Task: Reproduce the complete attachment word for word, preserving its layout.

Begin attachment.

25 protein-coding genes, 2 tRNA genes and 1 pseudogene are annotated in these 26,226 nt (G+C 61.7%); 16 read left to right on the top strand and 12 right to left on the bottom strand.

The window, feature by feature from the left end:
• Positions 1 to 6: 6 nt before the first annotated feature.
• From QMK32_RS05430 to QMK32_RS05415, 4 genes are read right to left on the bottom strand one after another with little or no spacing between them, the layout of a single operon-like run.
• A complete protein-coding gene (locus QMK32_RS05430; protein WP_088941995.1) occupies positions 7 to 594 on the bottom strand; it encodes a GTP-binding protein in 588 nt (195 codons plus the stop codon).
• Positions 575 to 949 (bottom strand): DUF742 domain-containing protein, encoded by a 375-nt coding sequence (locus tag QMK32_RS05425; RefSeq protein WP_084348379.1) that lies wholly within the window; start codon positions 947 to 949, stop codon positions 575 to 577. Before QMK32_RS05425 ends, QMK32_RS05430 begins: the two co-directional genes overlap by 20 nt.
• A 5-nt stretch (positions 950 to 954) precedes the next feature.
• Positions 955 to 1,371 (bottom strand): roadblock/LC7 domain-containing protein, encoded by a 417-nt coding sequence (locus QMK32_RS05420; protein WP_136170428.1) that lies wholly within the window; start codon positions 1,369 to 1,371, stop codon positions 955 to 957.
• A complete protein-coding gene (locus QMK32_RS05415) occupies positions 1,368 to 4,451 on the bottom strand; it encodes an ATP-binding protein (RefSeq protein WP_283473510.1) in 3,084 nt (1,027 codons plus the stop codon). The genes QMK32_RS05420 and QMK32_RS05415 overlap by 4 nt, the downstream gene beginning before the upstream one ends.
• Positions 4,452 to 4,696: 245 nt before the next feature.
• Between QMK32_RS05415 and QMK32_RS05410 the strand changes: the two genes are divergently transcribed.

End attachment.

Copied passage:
25 protein-coding genes, 2 tRNA genes and 1 pseudogene are annotated in these 26,226 nt (G+C 61.7%); 16 read left to right on the top strand and 12 right to left on the bottom strand.

The window, feature by feature from the left end:
• Positions 1 to 6: 6 nt before the first annotated feature.
• From QMK32_RS05430 to QMK32_RS05415, 4 genes are read right to left on the bottom strand one after another with little or no spacing between them, the layout of a single operon-like run.
• A complete protein-coding gene (locus QMK32_RS05430; protein WP_088941995.1) occupies positions 7 to 594 on the bottom strand; it encodes a GTP-binding protein in 588 nt (195 codons plus the stop codon).
• Positions 575 to 949 (bottom strand): DUF742 domain-containing protein, encoded by a 375-nt coding sequence (locus tag QMK32_RS05425; RefSeq protein WP_084348379.1) that lies wholly within the window; start codon positions 947 to 949, stop codon positions 575 to 577. Before QMK32_RS05425 ends, QMK32_RS05430 begins: the two co-directional genes overlap by 20 nt.
• A 5-nt stretch (positions 950 to 954) precedes the next feature.
• Positions 955 to 1,371 (bottom strand): roadblock/LC7 domain-containing protein, encoded by a 417-nt coding sequence (locus QMK32_RS05420; protein WP_136170428.1) that lies wholly within the window; start codon positions 1,369 to 1,371, stop codon positions 955 to 957.
• A complete protein-coding gene (locus QMK32_RS05415) occupies positions 1,368 to 4,451 on the bottom strand; it encodes an ATP-binding protein (RefSeq protein WP_283473510.1) in 3,084 nt (1,027 codons plus the stop codon). The genes QMK32_RS05420 and QMK32_RS05415 overlap by 4 nt, the downstream gene beginning before the upstream one ends.
• Positions 4,452 to 4,696: 245 nt before the next feature.
• Between QMK32_RS05415 and QMK32_RS05410 the strand changes: the two genes are divergently transcribed.